Read more Gem-A Birthstone Guides here.
Cover image: Amethyst crystal quartz with detachment marks. Image by Pat Daly, Gem-A.
The varied hues of spinel have been admired for hundreds of years, but this gemstone only recently found its place on the list of ‘alternative birthstones’. Here, Lily Faber FGA DGA EG explores the alternative birthstone for the month of August and some of its synthetic counterparts.
Those born in August have vibrant green peridot as their birthstone. Lily Faber FGA DGA EG delves into this zesty gemstone to find out more about its physical properties and fascinating history.
Do you have a passion for diamonds, gemstones and the science of gemmology but have no idea where to start? Take a look at our guide to the Gem-A Gemmology Foundation and the things you should consider before taking this highly respected beginner’s gemmology course.
Our series of discovery into the Gem-A Gemstone & Mineral Collection continues with the brilliantly eye-catching tanzanite. Gem-A assistant gemmology tutor, Charles Bexfield FGA, delves into the history and unique properties of tanzanite and explores what makes this relatively new gemmological find so special.
Are you fascinated by a career that utilises a gemmology skill set? Or perhaps you have completed your Gem-A Gemmology Diploma and want to know what’s next? Take a look at our guide to the opportunities open to gemmologists… you may be surprised!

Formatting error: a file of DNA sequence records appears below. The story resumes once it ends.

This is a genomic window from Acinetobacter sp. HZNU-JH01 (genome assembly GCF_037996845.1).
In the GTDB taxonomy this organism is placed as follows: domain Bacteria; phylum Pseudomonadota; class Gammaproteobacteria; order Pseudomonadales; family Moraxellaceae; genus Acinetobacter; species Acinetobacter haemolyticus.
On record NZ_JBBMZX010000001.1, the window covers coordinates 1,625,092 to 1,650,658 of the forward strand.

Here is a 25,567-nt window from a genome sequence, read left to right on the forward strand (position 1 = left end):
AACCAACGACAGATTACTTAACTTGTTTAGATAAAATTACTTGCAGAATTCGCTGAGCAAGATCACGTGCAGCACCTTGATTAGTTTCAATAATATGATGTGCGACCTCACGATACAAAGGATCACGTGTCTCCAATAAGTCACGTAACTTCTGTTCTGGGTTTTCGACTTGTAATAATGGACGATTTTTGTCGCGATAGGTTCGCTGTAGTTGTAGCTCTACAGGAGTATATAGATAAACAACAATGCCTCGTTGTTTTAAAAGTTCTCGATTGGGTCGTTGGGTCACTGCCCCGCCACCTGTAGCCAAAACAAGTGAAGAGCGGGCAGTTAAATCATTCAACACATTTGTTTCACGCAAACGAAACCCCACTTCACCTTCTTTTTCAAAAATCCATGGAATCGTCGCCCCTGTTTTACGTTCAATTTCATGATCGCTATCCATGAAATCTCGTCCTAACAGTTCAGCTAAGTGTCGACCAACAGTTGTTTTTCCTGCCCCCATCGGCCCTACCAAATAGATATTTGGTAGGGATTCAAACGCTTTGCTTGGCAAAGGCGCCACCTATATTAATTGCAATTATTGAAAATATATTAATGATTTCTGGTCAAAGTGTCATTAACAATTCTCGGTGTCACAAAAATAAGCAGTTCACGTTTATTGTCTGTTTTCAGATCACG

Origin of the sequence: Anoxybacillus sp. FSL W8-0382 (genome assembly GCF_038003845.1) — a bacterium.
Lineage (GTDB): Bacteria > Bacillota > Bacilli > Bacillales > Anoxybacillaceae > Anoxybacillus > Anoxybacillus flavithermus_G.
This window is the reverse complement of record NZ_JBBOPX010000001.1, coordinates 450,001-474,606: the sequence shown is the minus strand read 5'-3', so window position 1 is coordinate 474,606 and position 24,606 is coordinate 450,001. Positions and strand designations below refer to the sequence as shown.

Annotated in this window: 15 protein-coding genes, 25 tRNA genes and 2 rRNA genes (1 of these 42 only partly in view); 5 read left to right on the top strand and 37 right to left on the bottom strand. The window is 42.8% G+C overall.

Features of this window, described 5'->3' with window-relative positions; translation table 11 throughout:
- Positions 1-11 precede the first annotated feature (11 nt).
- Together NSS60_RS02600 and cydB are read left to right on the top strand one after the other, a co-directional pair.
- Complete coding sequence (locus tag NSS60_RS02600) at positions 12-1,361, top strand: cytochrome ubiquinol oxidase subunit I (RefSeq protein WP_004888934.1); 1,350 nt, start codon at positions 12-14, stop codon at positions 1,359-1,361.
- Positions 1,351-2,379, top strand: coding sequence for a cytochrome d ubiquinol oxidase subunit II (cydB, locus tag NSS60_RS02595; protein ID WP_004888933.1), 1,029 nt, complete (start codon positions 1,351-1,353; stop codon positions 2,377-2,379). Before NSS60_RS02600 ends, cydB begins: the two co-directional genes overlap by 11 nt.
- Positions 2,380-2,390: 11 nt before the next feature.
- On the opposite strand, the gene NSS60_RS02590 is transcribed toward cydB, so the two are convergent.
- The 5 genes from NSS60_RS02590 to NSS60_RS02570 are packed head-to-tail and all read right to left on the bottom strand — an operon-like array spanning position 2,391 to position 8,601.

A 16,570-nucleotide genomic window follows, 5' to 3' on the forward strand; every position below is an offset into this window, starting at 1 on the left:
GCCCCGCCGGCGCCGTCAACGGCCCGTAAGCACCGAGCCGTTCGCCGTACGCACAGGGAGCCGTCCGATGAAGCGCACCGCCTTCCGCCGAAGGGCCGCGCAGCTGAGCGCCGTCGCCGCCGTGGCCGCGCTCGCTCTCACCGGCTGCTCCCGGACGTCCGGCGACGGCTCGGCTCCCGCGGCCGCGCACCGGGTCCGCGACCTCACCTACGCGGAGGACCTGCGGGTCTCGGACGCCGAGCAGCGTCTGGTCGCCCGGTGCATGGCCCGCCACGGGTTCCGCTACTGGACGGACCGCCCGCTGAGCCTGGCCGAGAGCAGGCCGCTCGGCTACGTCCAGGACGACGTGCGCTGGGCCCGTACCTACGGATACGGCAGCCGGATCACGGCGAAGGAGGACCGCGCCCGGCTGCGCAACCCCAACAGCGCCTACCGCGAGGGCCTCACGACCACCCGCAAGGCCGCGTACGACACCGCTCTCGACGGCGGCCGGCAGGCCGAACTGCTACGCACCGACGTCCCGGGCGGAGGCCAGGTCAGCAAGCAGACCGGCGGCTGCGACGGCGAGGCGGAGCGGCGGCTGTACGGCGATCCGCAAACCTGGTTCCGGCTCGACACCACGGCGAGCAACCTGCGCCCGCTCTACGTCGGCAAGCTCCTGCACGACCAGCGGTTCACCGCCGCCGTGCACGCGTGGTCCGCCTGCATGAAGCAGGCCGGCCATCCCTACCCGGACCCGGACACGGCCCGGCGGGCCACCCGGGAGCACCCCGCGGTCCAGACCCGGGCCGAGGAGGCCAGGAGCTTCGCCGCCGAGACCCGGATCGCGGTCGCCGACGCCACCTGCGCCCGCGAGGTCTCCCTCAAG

Although all diamonds are special, there are some that are historically significant, spectacularly large and hugely important for gemmological research. Here, Rona Bierrum FGA DGA EG pinpoints the five diamonds that stand out from the crowd for gemmologists the world over.
The Mazarin diamonds were a collection of 18 diamonds left to Louis XIV and the French Crown Jewels by Cardinal Jules Mazarin. Discovering the story of this group of diamonds, the man who collected them and what happened to them is like an incredible work of fiction. Charlotte Pittel FGA DGA takes us through their fascinating history.
Queen Victoria famously shared a love of fine jewels and coloured gemstones with her beloved husband, Prince Albert. In fact, one of her most prized possessions - a sapphire and diamond coronet - was designed and commissioned by Prince Albert in 1840. Here, we delve into the story behind this beautiful piece of history.
After 10 years and 4.2 million visitors, The Victoria & Albert Museum (V&A) has reopened its William and Judith Bollinger Gallery, home to its jewellery collection, after a three-month refurbishment with eighty new pieces joining the display.
Treasured the world over for their timeless elegance, lustre and iridescent, multi-tonal colours, pearls have for hundreds of years been a favourite of high-end jewellers and collectors alike. But how can you tell the difference between saltwater and freshwater pearls? And what should we look for when buying?